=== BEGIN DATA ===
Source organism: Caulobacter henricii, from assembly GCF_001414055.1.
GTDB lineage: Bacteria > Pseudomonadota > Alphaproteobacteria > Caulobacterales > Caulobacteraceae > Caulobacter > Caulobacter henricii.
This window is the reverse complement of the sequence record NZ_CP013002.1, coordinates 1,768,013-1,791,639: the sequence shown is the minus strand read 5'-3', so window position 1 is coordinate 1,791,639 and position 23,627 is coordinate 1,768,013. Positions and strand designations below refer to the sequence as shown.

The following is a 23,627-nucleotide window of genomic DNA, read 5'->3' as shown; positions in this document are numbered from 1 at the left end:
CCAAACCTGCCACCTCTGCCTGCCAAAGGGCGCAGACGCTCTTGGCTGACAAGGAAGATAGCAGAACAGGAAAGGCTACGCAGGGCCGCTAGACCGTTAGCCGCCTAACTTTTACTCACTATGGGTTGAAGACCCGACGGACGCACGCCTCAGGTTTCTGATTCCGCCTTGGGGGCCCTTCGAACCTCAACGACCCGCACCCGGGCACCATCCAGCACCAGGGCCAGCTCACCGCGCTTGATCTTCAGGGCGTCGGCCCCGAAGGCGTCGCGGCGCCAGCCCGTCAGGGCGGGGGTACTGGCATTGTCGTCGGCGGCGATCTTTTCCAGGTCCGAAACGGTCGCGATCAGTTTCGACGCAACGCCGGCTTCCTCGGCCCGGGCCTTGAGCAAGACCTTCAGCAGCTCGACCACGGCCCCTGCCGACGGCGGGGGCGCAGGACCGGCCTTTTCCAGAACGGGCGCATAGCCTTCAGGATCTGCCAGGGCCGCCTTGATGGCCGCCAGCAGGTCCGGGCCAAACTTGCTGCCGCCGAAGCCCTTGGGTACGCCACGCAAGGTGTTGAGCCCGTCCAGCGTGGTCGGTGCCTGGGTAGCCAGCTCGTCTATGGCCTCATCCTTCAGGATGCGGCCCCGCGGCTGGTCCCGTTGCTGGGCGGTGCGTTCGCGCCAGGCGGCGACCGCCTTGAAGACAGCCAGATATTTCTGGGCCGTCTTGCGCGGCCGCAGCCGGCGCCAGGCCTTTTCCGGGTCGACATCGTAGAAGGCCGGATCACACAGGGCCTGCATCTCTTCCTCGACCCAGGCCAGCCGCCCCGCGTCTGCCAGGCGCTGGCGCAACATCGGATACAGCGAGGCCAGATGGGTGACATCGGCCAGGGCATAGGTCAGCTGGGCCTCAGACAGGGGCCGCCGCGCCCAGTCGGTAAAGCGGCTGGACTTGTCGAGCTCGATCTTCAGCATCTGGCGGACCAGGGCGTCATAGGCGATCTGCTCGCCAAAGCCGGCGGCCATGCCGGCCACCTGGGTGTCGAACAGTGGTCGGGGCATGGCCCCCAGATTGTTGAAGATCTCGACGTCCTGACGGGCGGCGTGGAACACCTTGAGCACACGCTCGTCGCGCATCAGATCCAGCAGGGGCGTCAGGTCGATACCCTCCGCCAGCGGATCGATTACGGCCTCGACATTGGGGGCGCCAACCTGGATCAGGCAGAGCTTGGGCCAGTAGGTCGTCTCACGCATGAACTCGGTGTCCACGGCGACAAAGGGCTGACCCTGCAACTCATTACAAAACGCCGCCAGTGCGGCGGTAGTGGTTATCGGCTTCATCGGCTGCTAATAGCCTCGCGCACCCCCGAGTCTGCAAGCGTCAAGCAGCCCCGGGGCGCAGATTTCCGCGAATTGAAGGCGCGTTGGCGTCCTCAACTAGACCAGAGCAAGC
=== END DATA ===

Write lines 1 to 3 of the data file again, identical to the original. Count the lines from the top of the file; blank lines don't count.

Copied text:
Source organism: Caulobacter henricii, from assembly GCF_001414055.1.
GTDB lineage: Bacteria > Pseudomonadota > Alphaproteobacteria > Caulobacterales > Caulobacteraceae > Caulobacter > Caulobacter henricii.
This window is the reverse complement of the sequence record NZ_CP013002.1, coordinates 1,768,013-1,791,639: the sequence shown is the minus strand read 5'-3', so window position 1 is coordinate 1,791,639 and position 23,627 is coordinate 1,768,013. Positions and strand designations below refer to the sequence as shown.